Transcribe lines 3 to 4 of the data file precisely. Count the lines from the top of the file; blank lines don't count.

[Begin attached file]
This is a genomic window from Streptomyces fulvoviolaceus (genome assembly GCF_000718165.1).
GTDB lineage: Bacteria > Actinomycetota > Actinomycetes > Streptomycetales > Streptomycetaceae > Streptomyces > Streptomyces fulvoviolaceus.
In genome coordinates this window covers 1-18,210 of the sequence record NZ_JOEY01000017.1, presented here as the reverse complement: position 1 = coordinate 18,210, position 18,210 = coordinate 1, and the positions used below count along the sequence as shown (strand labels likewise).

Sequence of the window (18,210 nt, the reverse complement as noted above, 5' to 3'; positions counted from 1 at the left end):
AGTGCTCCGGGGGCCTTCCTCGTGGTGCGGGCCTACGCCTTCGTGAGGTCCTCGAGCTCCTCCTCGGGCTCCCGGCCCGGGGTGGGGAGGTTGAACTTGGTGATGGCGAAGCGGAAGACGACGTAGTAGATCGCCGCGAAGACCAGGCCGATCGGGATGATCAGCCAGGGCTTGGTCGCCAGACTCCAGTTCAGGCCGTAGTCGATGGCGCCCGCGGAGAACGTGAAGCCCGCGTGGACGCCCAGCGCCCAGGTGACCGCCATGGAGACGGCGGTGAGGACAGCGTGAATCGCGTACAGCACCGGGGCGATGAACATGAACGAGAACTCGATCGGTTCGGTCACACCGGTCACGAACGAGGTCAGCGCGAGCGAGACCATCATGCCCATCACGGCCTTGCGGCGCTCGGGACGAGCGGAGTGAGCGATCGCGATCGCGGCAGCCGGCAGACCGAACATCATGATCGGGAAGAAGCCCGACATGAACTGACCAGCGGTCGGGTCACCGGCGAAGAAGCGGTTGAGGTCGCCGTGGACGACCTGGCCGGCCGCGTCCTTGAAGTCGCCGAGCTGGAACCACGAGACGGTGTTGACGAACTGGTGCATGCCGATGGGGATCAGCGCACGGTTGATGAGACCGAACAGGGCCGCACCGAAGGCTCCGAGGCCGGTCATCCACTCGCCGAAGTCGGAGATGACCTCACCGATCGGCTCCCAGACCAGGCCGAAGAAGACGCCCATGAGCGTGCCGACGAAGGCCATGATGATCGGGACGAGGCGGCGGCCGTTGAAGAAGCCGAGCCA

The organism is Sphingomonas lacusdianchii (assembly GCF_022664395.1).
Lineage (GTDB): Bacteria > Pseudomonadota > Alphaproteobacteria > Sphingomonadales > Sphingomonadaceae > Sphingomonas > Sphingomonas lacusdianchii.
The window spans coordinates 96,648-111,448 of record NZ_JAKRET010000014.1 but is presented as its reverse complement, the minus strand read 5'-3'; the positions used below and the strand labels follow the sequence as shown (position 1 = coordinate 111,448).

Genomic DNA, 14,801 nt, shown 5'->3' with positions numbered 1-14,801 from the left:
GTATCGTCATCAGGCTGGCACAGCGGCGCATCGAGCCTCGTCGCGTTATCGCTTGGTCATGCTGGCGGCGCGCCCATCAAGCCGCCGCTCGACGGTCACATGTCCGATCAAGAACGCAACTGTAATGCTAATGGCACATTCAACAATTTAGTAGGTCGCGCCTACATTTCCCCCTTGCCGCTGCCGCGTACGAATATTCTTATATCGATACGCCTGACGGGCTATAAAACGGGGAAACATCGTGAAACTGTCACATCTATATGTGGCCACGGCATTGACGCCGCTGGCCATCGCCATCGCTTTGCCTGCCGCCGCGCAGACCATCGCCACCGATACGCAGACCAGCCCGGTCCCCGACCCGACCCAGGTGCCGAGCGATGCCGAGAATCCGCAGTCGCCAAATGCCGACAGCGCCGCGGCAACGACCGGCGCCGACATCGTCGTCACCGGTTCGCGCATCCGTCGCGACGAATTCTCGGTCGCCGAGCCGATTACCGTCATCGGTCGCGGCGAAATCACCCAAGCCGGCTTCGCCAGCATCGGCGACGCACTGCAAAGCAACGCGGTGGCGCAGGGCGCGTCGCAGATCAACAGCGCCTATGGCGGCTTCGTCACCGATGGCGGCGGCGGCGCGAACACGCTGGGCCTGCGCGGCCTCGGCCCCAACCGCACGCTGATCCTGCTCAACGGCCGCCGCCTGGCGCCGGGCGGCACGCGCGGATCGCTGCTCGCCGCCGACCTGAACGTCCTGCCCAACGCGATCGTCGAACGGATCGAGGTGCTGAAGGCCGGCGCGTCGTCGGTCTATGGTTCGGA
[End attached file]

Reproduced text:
In genome coordinates this window covers 1-18,210 of the sequence record NZ_JOEY01000017.1, presented here as the reverse complement: position 1 = coordinate 18,210, position 18,210 = coordinate 1, and the positions used below count along the sequence as shown (strand labels likewise).

Sequence of the window (18,210 nt, the reverse complement as noted above, 5' to 3'; positions counted from 1 at the left end):